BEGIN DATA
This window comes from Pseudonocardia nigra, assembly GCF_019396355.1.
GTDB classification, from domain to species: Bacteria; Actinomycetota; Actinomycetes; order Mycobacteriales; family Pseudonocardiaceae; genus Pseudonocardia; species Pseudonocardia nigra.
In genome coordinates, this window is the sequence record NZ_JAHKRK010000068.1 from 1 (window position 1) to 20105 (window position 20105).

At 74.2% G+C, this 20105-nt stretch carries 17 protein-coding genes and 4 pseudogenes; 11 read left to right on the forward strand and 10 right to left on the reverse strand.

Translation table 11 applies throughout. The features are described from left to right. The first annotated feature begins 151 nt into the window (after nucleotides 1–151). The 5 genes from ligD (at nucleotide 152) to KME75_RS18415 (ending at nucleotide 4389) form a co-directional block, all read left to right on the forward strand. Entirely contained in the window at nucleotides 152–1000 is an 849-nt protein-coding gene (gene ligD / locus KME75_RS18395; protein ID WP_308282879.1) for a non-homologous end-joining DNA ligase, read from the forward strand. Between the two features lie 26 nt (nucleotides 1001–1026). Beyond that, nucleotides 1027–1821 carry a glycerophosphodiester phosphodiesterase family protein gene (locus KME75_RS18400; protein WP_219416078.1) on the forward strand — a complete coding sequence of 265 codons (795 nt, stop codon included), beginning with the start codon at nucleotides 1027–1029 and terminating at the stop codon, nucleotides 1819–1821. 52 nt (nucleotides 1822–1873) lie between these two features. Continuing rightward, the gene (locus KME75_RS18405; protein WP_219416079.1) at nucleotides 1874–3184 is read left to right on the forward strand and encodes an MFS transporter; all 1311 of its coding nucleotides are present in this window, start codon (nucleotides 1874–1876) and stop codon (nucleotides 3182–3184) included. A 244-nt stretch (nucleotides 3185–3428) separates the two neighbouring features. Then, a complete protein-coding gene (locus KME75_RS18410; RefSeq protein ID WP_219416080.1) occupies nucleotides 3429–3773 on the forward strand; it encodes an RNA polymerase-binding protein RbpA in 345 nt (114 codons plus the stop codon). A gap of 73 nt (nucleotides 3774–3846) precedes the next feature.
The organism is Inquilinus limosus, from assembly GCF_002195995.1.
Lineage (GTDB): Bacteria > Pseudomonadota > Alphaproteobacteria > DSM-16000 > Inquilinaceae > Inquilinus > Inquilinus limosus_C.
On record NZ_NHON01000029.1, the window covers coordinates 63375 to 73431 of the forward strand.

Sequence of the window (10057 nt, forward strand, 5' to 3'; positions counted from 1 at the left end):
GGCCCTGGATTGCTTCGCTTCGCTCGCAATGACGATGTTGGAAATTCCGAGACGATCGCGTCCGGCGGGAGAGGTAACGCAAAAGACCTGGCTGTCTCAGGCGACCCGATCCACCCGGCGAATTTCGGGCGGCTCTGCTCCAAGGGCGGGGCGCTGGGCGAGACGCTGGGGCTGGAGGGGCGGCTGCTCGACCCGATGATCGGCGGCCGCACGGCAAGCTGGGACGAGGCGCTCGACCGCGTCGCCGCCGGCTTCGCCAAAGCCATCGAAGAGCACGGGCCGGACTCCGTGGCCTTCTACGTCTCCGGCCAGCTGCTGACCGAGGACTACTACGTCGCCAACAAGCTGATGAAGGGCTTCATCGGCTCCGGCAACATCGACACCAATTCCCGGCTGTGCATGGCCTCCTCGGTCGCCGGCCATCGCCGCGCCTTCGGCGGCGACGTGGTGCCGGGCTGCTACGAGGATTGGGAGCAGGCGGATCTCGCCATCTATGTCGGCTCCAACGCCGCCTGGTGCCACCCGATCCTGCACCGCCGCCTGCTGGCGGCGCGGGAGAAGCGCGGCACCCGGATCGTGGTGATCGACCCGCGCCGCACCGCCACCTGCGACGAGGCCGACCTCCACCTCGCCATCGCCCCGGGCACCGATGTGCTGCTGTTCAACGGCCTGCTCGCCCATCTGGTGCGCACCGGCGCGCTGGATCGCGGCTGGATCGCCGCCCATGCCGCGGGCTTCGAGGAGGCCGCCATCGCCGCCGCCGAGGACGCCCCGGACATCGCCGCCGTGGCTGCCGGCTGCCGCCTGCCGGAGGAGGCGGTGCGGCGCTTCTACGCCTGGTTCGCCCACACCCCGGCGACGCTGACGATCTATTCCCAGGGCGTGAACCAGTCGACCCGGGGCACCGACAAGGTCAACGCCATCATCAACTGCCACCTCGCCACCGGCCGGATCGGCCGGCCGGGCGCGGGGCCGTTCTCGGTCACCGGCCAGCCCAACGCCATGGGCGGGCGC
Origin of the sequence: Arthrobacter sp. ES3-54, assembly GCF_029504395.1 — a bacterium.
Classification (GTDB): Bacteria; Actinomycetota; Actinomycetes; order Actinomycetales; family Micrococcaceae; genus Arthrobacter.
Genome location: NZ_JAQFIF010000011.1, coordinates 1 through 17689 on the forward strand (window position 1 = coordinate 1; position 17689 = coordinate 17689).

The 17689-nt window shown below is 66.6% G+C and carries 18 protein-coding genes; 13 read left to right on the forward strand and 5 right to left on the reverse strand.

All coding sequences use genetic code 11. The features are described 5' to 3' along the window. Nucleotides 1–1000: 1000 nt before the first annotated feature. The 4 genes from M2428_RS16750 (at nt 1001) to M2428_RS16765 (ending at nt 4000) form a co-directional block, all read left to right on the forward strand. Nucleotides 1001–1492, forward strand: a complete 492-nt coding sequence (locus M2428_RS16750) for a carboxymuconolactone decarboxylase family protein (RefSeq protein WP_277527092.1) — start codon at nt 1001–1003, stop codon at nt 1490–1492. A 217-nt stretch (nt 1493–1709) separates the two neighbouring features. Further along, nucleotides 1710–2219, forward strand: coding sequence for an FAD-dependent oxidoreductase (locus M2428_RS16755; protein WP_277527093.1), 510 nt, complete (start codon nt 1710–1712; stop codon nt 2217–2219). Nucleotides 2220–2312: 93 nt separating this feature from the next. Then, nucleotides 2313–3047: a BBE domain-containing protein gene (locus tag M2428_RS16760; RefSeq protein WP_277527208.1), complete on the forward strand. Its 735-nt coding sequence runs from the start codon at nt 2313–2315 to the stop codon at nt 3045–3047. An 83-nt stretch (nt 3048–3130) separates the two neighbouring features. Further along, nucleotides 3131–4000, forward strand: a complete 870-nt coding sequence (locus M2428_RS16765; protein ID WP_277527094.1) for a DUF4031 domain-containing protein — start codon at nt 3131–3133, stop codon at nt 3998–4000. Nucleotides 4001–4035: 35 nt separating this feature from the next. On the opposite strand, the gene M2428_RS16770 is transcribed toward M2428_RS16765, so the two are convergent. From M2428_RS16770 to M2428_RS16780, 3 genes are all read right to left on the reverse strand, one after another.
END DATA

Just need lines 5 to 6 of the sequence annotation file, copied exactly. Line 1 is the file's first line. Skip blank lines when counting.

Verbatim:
Translation table 11 applies throughout. The features are described from left to right. The first annotated feature begins 151 nt into the window (after nucleotides 1–151). The 5 genes from ligD (at nucleotide 152) to KME75_RS18415 (ending at nucleotide 4389) form a co-directional block, all read left to right on the forward strand. Entirely contained in the window at nucleotides 152–1000 is an 849-nt protein-coding gene (gene ligD / locus KME75_RS18395; protein ID WP_308282879.1) for a non-homologous end-joining DNA ligase, read from the forward strand. Between the two features lie 26 nt (nucleotides 1001–1026). Beyond that, nucleotides 1027–1821 carry a glycerophosphodiester phosphodiesterase family protein gene (locus KME75_RS18400; protein WP_219416078.1) on the forward strand — a complete coding sequence of 265 codons (795 nt, stop codon included), beginning with the start codon at nucleotides 1027–1029 and terminating at the stop codon, nucleotides 1819–1821. 52 nt (nucleotides 1822–1873) lie between these two features. Continuing rightward, the gene (locus KME75_RS18405; protein WP_219416079.1) at nucleotides 1874–3184 is read left to right on the forward strand and encodes an MFS transporter; all 1311 of its coding nucleotides are present in this window, start codon (nucleotides 1874–1876) and stop codon (nucleotides 3182–3184) included. A 244-nt stretch (nucleotides 3185–3428) separates the two neighbouring features. Then, a complete protein-coding gene (locus KME75_RS18410; RefSeq protein ID WP_219416080.1) occupies nucleotides 3429–3773 on the forward strand; it encodes an RNA polymerase-binding protein RbpA in 345 nt (114 codons plus the stop codon). A gap of 73 nt (nucleotides 3774–3846) precedes the next feature.
The organism is Inquilinus limosus, from assembly GCF_002195995.1.